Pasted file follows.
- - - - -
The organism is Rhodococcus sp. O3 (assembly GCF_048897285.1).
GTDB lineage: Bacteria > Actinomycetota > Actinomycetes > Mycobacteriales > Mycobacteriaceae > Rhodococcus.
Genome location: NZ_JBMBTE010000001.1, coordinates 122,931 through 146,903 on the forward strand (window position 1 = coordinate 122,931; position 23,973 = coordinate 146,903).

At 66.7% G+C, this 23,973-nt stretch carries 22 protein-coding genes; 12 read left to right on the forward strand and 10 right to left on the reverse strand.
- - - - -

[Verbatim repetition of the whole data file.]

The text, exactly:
The organism is Rhodococcus sp. O3 (assembly GCF_048897285.1).
GTDB lineage: Bacteria > Actinomycetota > Actinomycetes > Mycobacteriales > Mycobacteriaceae > Rhodococcus.
Genome location: NZ_JBMBTE010000001.1, coordinates 122,931 through 146,903 on the forward strand (window position 1 = coordinate 122,931; position 23,973 = coordinate 146,903).

At 66.7% G+C, this 23,973-nt stretch carries 22 protein-coding genes; 12 read left to right on the forward strand and 10 right to left on the reverse strand.